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Developing Character through Ancient Wisdom

Originally appears in the Spring 2014 issue

IN THE INDIGENOUS CULTURES of central and western Australia, Yurees are assigned to each person at significant passages in their lives. Yurees represent indigenous animals, plants, and places.1 Once assigned, the individual becomes responsible for the Yuree as well as its environment. As caretakers, they learn how their own well-being is inextricably linked with the well-being of their totemic species, as well as the overall well-being of the environment. Throughout their lifetimes, members of the Jarowair and Gorenpul cultures accumulate a number of different Yurees. As a result, knowledge of flora and fauna is widespread and members of indigenous communities consider themselves to be guardians of the environment.

Learning from nature is a form of ancient wisdom that has retained its importance through time. The basic concept of having a nature guide (any being that watches over or assists a person or group of people) can create an incentive for children to act as environmental stewards. By studying and adopting an inspirational guide from nature—be it a plant, animal, natural phenomenon, or geological feature— students will develop habits of respectful and responsible decision making. This article outlines a character education plan, with adaptable activities for K-12 learners. The core plan can be tailored to enhance grade-specific and discipline-specific objectives. The lessons integrate science, visual arts, language arts, and humanities.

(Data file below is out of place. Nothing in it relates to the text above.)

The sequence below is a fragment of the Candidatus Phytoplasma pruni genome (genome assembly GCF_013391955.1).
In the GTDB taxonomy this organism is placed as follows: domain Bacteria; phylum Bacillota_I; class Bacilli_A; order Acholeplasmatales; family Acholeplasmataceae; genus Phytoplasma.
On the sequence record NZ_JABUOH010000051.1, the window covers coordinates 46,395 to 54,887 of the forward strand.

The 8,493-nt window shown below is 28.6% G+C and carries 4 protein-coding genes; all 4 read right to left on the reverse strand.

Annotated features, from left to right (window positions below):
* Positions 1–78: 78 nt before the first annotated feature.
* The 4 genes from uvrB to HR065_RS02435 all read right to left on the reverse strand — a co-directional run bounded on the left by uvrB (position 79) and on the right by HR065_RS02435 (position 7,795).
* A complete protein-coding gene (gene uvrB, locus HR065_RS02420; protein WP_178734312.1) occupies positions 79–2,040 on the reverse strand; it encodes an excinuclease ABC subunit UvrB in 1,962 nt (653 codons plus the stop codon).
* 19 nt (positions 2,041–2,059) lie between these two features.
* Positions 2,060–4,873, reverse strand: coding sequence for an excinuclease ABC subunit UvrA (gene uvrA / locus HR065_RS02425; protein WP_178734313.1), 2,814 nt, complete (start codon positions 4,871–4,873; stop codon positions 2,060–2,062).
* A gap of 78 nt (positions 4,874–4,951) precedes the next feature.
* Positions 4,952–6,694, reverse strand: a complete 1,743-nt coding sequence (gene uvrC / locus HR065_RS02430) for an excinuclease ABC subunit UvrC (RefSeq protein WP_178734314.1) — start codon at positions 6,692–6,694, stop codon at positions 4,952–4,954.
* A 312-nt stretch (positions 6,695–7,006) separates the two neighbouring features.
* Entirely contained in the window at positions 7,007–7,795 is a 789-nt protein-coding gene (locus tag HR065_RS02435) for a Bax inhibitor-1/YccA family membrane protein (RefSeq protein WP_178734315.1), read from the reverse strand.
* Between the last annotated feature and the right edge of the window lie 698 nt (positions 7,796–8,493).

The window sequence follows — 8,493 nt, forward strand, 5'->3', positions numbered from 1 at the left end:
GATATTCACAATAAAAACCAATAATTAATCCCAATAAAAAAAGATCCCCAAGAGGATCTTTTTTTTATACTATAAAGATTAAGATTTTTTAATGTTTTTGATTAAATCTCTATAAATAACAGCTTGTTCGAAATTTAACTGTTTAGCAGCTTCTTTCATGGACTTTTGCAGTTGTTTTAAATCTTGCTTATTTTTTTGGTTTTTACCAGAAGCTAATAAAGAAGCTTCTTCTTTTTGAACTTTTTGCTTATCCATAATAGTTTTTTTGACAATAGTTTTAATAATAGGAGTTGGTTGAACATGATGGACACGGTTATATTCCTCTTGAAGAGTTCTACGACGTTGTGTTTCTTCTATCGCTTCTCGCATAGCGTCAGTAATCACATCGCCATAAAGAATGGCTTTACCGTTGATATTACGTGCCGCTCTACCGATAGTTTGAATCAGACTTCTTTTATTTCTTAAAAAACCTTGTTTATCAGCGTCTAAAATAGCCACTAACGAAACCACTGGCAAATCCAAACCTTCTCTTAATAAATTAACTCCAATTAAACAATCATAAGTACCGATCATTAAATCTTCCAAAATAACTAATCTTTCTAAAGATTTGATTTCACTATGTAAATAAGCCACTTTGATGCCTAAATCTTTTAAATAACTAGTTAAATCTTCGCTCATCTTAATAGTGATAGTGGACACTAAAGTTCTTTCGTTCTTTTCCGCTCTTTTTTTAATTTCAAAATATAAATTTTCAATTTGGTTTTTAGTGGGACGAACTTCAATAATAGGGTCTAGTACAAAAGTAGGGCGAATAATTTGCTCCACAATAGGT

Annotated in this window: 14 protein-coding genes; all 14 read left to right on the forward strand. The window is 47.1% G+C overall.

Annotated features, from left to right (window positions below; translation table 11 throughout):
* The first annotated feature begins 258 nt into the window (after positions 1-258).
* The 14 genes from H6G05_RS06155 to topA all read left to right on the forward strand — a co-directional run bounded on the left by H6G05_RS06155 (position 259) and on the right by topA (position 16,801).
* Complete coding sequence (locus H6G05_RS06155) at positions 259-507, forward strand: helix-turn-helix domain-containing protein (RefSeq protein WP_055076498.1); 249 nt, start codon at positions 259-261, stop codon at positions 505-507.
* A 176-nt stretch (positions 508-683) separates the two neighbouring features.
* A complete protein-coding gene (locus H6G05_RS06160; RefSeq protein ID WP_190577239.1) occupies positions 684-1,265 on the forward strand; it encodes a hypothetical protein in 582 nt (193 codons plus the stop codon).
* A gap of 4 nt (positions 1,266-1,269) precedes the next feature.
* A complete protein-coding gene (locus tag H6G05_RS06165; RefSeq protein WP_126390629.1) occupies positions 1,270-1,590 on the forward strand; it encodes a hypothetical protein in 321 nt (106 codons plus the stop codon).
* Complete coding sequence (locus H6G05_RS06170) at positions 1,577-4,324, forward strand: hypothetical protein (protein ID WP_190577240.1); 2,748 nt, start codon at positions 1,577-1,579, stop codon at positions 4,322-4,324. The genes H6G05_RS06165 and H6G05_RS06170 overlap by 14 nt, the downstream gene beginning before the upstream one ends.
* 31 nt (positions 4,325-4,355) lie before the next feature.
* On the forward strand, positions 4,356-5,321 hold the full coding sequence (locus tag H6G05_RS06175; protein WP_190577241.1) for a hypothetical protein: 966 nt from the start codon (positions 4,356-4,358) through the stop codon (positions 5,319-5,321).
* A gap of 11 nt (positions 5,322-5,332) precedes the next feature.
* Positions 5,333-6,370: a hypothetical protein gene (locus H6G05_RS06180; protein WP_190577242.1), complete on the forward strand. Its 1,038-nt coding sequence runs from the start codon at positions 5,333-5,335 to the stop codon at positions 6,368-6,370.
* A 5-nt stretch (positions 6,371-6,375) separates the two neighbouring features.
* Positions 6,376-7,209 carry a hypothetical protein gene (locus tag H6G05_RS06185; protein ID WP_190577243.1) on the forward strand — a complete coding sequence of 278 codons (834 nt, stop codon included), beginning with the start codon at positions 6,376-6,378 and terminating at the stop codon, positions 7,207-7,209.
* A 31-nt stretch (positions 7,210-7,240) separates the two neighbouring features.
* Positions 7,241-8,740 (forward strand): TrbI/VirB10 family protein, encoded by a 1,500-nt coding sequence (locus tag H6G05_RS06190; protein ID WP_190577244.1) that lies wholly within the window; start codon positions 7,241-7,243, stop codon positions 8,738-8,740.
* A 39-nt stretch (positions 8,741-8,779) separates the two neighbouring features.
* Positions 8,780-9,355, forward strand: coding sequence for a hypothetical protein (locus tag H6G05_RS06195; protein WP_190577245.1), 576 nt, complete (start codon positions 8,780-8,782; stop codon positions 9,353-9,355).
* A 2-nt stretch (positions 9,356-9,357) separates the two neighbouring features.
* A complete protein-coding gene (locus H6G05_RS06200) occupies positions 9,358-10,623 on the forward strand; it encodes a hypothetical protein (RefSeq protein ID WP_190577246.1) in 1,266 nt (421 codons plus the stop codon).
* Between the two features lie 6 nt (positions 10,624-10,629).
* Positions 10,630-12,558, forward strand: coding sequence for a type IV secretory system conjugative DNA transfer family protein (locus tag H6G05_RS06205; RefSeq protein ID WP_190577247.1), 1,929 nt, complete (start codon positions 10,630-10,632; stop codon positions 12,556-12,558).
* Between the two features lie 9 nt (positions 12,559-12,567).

Discovering Your Nature Guide

Begin with an outdoor field trip to nurture your students’ connection with the natural world. Before embarking on the trip, take time to activate prior knowledge, excitement, and curiosity using poems and other materials. Provide time for students to brainstorm what inspires them in nature. Encourage students to think creatively–their inspirations don’t have to come from living animals. A mountain or rainbow can also speak to them.

If funds permit, bring students to a nature center, a state or national park, national forest, a local green space, or even a farm. If funds are limited, take students on a neighborhood walk, go to the local park, or simply find a quiet spot on your school campus. Inspiration can be found in many places. Students should bring a field notebook and pencils. The teacher should bring extra pencils, pencil sharpeners, and erasers. If possible, bring cameras along to document the walk.

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Cheri Isgreen is a curriculum writer and Education Specialist for Your True Nature in western Colorado. Passionate about classical horsemanship, her family has two horses and three cats. She can be reached via